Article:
He pointed out to some more shrubs and plants and said one of them could ease body pain while another was used for injuries and bruises. ‘Yahan toh har cheez ki dawah hai’ he told me. Just listening to him was an experience.

Prem said that over the next few weeks, villagers would remove all the grass and plants from the mountains.

He said that it was an activity that the entire village would participate in as they needed to stock food for close to 5 months.

We were also told that the villagers climbed to the higher ranges of the mountains every summer in search of a specific herb that is extensively used in ayurvedic preparations. Just 1 kg of that herb was worth 50000Rs.

Among the guides, the head was a person we called ‘Mushairiji”. On a clear sunny afternoon he ‘smelt’ the air and told us that we may not be able to climb up to Chandernahan lake as it was likely to pour the next day. That night it started raining and for the next 18-20 hours it rained without a break.

We had to spend a day at the ‘Litham’ camp. The evening was very cloudly and we asked Mushairiji if we would be able to head back to Janglik the next day. Once again he looked at the sky, ‘smelt’ the air and said that the next day would be sunny and that we should have no problems trekking back. And yes ! the next day was sunny.We asked him how he was able to gauge the weather conditions so accurately. All he said was, “hawa ki khusbhbu se pata chalta hai!”

Mushairji also happened to be a wonderful singer and that night, our guides the local people sang and danced for us.

They were also wonderful with the animals that lived and worked with them. A mountain dog, a friend of Prem accompanied us through the trek.

He assumed the role of watchdog and was extremely protective.

The mules that carried our tents and food stuff were also treated like babies.

Mushairiji told us that the mules did not like to get their feet wet and would never step out in the rain!

We also met shepherds along the way. Some of them had camped along the mountain with their herd. Some herds had as many as 400 sheep.

We were told that these sheep were very valuable and some of them could fetch as much as 15000Rs.I noticed one sheep limp.

Prem told me that the sheep must have had a fall. He then said that the villagers usually killed these injured sheep for meat.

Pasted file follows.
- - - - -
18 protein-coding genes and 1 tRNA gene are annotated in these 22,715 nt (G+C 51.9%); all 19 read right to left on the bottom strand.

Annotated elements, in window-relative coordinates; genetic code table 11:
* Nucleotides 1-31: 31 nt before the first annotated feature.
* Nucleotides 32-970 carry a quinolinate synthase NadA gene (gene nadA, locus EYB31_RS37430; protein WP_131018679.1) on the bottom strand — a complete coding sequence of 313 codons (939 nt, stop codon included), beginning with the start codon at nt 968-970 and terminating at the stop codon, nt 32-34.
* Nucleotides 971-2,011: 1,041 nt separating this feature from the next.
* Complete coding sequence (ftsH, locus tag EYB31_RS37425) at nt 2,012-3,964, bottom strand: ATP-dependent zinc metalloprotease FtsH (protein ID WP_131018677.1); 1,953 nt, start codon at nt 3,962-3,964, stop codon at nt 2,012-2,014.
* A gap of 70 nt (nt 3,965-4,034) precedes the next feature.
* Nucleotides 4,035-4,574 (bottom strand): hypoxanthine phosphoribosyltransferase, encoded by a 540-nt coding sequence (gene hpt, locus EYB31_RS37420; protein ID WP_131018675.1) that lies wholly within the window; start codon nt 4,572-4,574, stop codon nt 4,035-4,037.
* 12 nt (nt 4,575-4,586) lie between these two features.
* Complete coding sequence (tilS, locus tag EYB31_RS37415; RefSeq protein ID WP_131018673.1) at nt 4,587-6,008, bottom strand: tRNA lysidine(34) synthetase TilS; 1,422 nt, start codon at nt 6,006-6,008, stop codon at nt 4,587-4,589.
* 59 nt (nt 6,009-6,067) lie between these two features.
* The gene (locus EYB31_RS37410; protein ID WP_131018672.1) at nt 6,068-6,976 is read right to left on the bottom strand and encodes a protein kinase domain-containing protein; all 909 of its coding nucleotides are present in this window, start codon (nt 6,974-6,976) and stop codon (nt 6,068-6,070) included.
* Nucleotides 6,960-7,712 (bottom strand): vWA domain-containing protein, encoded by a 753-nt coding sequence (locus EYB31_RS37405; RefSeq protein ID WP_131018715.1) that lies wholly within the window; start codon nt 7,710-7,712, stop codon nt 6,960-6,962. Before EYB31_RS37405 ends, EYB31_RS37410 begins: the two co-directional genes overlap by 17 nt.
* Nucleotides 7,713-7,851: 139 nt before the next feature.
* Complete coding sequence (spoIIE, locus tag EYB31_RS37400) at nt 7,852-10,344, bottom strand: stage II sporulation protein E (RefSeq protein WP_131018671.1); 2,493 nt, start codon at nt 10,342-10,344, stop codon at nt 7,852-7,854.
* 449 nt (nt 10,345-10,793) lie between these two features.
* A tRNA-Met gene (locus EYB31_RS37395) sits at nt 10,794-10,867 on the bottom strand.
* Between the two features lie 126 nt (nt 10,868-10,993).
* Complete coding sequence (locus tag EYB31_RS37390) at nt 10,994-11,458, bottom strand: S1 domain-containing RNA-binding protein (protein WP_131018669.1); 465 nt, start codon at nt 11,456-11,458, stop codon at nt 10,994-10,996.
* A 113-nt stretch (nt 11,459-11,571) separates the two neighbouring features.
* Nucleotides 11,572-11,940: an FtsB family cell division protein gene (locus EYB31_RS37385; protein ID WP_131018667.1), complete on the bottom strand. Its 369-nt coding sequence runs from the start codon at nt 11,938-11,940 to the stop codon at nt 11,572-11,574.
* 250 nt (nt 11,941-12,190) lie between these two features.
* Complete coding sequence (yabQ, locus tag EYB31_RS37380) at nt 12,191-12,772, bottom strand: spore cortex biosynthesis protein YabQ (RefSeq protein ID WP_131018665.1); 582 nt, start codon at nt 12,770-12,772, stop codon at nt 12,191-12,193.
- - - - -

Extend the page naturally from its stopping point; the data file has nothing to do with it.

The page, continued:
Some of these shepherds wore a lovely while shawl. It looked coarse but extremely warm and comfortable. When asked if I could buy one in the village, they looked embarrassed. They told me that these shawls were made from the wool got from these sheep. City people like me should buy it from bigger towns. What I did not realise that the barter system worked there. They probably exchanged shawls for some food produce.

I did not persist as by now I was aware of the hospitality of these people, they might have insisted I take what they had.

Rajma was a staple at the camps. We were served rajma for almost every meal.

We learnt from our guides that rajma was one of the most popular crops in the region. Most villagers owned a plot of land and grew rice, wheat, rajma and some vegetables. Those who did not own plots of land usually worked in fields or apple orchards. The barter system was still prevalent and no one in the village went hungry.The life in the village is definitely tough but it is also beautiful. It was wonderful to see the villagers understand, respect and co-exist with nature.

I completely agree with my son’s sentiment. The villagers have everything they need and they value it.

P.S Our trek was 100% zerowaste and the local people made sure that we did not litter on leave anything behind. Back at Janglik I noticed that the only sign of modernisation was perhaps the beginning of the garbage trail.